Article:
32 Chap Copyright ©2012 Pearson Education, Inc. publishing as Prentice Hall Chap Hypothesis Tests for Two Population Proportions Population proportions Lower-tail test: H 0 : π 1 – π 2 0 H 1 : π 1 – π 2 < 0 Upper-tail test: H 0 : π 1 – π 2 0 H 1 : π 1 – π 2 > 0 Two-tail test: H 0 : π 1 – π 2 = 0 H 1 : π 1 – π 2 0 /2 -z -z /2 z z /2 Reject H 0 if Z STAT < -Z Reject H 0 if Z STAT > Z Reject H 0 if Z STAT < -Z or Z STAT > Z (continued) DCOVA

33 Chap Copyright ©2012 Pearson Education, Inc. publishing as Prentice Hall Chap Hypothesis Test Example: Two population Proportions Is there a significant difference between the proportion of men and the proportion of women who will vote Yes on Proposition A? In a random sample, 36 of 72 men and 35 of 50 women indicated they would vote Yes Test at the.05 level of significance DCOVA

34 Chap Copyright ©2012 Pearson Education, Inc. publishing as Prentice Hall Chap The hypothesis test is: H 0 : π 1 – π 2 = 0 (the two proportions are equal) H 1 : π 1 – π 2 0 (there is a significant difference between proportions) The sample proportions are: Men: p 1 = 36/72 = 0.50 Women: p 2 = 35/50 = 0.70 The pooled estimate for the overall proportion is: Hypothesis Test Example: Two population Proportions (continued) DCOVA

35 Chap Copyright ©2012 Pearson Education, Inc. publishing as Prentice Hall Chap The test statistic for π 1 – π 2 is: Hypothesis Test Example: Two population Proportions (continued) Decision: Reject H 0 Conclusion: There is evidence of a difference in proportions who will vote yes between men and women. Reject H 0 Critical Values = ±1.96 For =.05 DCOVA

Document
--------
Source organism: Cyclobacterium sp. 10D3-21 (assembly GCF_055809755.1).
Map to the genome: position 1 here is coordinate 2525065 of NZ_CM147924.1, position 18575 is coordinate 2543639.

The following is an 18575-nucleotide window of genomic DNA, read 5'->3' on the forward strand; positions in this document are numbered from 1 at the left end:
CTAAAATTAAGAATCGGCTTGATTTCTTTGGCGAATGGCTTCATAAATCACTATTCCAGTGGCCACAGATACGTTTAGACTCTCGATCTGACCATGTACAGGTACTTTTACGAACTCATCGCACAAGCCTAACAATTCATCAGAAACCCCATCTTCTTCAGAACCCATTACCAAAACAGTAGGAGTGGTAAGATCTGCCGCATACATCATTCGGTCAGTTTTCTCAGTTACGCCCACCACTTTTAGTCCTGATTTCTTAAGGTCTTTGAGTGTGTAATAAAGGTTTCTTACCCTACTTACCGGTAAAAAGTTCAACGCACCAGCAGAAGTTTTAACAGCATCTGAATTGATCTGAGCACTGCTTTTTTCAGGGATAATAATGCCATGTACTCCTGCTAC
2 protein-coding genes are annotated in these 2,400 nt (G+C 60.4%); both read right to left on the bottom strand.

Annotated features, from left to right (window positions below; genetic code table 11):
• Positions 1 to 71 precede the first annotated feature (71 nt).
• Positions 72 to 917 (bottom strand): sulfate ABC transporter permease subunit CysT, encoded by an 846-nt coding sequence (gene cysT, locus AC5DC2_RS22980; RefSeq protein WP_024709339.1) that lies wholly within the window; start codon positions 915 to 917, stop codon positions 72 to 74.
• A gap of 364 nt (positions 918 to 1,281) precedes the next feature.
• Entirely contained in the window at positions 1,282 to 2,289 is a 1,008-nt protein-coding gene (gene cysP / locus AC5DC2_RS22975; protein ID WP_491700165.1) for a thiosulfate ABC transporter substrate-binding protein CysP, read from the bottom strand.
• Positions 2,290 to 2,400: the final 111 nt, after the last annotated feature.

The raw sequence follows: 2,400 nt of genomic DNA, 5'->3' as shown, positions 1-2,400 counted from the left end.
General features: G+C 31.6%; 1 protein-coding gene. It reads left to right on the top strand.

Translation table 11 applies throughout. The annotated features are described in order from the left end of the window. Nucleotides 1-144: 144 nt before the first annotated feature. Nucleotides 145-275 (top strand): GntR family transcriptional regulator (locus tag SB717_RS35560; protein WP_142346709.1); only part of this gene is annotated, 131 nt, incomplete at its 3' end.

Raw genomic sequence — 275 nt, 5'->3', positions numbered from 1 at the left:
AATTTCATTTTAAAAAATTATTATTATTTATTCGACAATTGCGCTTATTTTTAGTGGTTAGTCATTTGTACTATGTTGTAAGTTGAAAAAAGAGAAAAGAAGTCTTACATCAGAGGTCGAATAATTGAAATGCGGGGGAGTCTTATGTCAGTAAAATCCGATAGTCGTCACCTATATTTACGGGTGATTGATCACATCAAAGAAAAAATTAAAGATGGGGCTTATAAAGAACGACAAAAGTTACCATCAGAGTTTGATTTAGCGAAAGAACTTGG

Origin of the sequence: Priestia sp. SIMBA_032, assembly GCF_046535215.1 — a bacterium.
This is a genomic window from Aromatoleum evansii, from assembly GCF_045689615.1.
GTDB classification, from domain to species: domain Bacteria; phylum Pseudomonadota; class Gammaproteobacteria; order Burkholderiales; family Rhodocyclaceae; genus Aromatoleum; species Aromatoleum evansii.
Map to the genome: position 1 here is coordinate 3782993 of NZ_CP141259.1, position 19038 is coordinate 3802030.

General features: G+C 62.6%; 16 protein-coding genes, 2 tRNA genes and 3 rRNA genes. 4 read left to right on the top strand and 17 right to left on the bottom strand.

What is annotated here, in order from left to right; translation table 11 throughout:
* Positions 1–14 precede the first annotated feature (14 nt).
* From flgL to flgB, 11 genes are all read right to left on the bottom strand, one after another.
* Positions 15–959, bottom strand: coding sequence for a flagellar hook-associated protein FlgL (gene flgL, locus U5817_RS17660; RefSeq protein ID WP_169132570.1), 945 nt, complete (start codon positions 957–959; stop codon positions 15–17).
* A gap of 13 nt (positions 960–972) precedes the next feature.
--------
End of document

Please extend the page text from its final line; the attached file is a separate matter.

36 Chap Copyright ©2012 Pearson Education, Inc. publishing as Prentice Hall Two Proportion Test In Excel Chap DCOVA Z Test for Differences in Two Proportions Data Hypothesized Difference0 Level of Significance0.05 Group 1 Number of items of interest36 Sample Size72 Group 2 Number of items of interest35 Sample Size50 Intermediate Calculations Group 1 Proportion0.5=B7/B8 Group 2 Proportion0.7=B10/B11 Difference in Two Proportions-0.2=B14 - B15 Average Proportion0.582=(B7 + B10)/(B8 + B11) Z Test Statistic-2.20=(B16-B4)/SQRT((B17*(1-B17))*(1/B8+1/B11)) Two-Tail Test Lower Critical Value-1.96=NORMSINV(B5/2) Upper Critical Value1.96=NORMSINV(1 - B5/2) p-value0.028=2*(1 - NORMSDIST(ABS(B18))) Reject the null hypothesis=IF(B23 < B5,"Reject the null hypothesis", "Do not reject the null hypothesis") Decision: Reject H 0 Conclusion: There is evidence of a difference in proportions who will vote yes between men and women. Since < Or Since p-value = < 0.05 We reject the null hypothesis

37 Chap Copyright ©2012 Pearson Education, Inc. publishing as Prentice Hall Two Proportion Test In Minitab Shows The Same Conclusions Chap DCOVA Test and CI for Two Proportions Sample X N Sample p Difference = p (1) - p (2) Estimate for difference: % CI for difference: ( , ) Test for difference = 0 (vs not = 0): Z = P-Value = 0.022

38 Chap Copyright ©2012 Pearson Education, Inc. publishing as Prentice Hall Chap Confidence Interval for Two Population Proportions Population proportions The confidence interval for π 1 – π 2 is: DCOVA

39 Chap Copyright ©2012 Pearson Education, Inc. publishing as Prentice Hall Chap Testing for the Ratio Of Two Population Variances Tests for Two Population Variances F test statistic H 0 : σ 1 2 = σ 2 2 H 1 : σ 1 2 σ 2 2 H 0 : σ 1 2 σ 2 2 H 1 : σ 1 2 > σ 2 2 * HypothesesF STAT = Variance of sample 1 (the larger sample variance) n 1 = sample size of sample 1 = Variance of sample 2 (the smaller sample variance) n 2 = sample size of sample 2 n 1 –1 = numerator degrees of freedom n 2 – 1 = denominator degrees of freedom Where: DCOVA